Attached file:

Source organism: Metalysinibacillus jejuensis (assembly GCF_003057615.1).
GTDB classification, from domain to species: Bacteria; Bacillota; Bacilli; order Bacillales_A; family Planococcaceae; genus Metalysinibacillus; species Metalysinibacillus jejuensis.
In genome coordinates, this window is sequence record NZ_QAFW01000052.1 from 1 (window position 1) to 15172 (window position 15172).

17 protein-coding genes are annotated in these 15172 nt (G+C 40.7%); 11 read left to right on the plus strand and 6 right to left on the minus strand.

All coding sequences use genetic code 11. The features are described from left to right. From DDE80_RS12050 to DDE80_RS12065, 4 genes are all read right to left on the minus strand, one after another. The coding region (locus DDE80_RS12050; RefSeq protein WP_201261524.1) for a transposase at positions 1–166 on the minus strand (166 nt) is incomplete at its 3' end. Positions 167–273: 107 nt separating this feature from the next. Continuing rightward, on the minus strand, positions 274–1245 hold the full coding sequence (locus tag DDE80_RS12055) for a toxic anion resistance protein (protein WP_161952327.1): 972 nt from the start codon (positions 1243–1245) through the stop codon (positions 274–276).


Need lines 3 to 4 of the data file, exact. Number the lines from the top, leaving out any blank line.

In genome coordinates, this window is sequence record NZ_QAFW01000052.1 from 1 (window position 1) to 15172 (window position 15172).

17 protein-coding genes are annotated in these 15172 nt (G+C 40.7%); 11 read left to right on the plus strand and 6 right to left on the minus strand.